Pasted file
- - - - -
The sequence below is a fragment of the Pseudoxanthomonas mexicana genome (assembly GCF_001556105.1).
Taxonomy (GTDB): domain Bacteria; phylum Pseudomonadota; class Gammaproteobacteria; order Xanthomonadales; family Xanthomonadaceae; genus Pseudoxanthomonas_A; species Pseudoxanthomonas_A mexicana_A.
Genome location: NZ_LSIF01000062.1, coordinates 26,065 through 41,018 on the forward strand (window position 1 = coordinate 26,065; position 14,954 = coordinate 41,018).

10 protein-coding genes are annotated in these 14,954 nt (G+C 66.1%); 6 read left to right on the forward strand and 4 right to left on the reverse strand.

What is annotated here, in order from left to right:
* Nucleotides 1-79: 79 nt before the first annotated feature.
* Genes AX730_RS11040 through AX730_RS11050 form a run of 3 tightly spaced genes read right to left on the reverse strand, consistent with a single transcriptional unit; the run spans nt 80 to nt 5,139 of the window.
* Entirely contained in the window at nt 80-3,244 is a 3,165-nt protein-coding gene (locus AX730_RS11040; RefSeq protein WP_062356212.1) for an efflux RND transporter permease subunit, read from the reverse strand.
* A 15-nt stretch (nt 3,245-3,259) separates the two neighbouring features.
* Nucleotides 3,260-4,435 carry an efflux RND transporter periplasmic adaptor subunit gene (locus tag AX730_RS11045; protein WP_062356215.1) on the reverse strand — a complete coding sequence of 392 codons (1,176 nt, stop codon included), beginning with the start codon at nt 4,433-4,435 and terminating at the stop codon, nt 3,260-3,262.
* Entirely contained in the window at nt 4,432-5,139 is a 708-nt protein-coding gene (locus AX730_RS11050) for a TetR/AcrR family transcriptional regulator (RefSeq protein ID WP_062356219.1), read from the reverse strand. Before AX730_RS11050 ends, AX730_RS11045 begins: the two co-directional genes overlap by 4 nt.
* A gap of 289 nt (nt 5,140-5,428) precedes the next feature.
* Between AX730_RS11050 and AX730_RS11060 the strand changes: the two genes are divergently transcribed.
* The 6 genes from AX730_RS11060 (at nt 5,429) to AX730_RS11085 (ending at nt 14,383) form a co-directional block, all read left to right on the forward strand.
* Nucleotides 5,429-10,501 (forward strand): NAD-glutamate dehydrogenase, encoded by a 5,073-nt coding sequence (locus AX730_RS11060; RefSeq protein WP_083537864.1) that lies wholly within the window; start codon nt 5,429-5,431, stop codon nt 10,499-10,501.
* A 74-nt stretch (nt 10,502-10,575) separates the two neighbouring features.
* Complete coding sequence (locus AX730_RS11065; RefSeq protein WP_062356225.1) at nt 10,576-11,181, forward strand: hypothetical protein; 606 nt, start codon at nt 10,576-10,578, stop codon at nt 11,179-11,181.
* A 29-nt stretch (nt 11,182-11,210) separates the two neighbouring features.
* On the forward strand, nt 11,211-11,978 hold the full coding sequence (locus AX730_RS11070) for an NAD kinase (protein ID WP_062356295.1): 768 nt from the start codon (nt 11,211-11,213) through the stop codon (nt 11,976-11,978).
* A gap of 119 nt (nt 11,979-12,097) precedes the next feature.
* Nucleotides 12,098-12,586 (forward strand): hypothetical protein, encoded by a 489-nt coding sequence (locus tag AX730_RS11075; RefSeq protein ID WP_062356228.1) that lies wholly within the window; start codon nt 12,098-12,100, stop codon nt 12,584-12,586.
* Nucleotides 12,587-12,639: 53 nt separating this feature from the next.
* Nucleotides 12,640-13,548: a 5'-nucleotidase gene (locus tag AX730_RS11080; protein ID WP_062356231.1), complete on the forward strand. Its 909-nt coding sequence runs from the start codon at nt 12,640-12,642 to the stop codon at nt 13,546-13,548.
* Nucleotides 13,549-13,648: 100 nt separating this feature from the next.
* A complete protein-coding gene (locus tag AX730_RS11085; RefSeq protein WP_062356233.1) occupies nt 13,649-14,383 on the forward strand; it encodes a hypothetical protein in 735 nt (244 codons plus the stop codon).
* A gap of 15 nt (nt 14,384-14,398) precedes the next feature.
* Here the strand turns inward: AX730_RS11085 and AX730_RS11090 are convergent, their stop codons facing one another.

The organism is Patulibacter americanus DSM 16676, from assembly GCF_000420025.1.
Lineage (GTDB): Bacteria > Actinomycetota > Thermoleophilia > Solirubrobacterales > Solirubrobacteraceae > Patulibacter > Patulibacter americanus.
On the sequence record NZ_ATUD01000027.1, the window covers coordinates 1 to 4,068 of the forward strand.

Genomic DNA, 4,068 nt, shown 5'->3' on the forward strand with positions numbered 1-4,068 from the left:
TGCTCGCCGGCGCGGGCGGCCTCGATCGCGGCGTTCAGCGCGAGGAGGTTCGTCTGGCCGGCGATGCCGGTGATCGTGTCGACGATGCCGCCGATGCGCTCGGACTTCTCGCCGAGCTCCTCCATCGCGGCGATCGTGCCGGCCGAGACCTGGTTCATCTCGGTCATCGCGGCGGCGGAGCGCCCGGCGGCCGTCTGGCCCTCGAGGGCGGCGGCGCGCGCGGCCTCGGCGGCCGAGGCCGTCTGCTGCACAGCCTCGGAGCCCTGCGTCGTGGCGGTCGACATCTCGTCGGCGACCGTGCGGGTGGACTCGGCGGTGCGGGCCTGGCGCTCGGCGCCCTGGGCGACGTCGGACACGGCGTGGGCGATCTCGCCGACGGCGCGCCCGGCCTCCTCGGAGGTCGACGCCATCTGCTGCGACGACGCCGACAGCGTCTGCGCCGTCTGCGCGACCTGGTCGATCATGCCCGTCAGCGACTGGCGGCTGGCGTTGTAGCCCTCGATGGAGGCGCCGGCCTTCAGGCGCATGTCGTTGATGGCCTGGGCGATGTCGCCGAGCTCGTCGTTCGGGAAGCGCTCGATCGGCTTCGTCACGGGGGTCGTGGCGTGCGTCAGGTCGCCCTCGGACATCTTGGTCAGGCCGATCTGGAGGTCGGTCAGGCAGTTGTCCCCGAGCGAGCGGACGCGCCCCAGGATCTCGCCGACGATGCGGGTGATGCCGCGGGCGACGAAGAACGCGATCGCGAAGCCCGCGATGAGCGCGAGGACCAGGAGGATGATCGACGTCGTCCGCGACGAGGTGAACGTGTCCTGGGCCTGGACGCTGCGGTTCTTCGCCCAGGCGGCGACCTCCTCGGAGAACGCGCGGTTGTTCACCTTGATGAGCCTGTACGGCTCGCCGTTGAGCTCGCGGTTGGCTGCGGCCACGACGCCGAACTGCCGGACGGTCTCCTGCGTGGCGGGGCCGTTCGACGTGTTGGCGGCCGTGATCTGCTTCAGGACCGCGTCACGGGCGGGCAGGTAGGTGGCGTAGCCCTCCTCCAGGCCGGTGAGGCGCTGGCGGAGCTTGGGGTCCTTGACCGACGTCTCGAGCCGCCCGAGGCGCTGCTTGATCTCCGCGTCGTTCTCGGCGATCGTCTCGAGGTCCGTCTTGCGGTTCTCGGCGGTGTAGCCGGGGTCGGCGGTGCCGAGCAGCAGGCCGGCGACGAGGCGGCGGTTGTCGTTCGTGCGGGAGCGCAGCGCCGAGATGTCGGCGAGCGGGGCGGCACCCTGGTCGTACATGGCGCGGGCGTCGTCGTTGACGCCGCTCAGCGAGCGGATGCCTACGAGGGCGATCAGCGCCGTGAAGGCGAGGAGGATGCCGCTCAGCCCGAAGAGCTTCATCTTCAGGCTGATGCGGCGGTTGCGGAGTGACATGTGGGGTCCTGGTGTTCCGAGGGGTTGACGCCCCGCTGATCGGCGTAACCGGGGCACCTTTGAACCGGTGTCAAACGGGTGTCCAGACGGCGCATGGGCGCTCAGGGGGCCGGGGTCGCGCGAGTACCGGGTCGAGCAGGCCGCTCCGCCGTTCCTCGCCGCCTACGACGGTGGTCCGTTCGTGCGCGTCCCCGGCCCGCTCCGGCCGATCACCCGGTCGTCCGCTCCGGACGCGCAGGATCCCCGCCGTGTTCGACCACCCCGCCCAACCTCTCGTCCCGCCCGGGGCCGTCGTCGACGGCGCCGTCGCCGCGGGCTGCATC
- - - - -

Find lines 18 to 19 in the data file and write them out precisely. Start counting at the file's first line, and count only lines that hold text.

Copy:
* A 29-nt stretch (nt 11,182-11,210) separates the two neighbouring features.
* On the forward strand, nt 11,211-11,978 hold the full coding sequence (locus AX730_RS11070) for an NAD kinase (protein ID WP_062356295.1): 768 nt from the start codon (nt 11,211-11,213) through the stop codon (nt 11,976-11,978).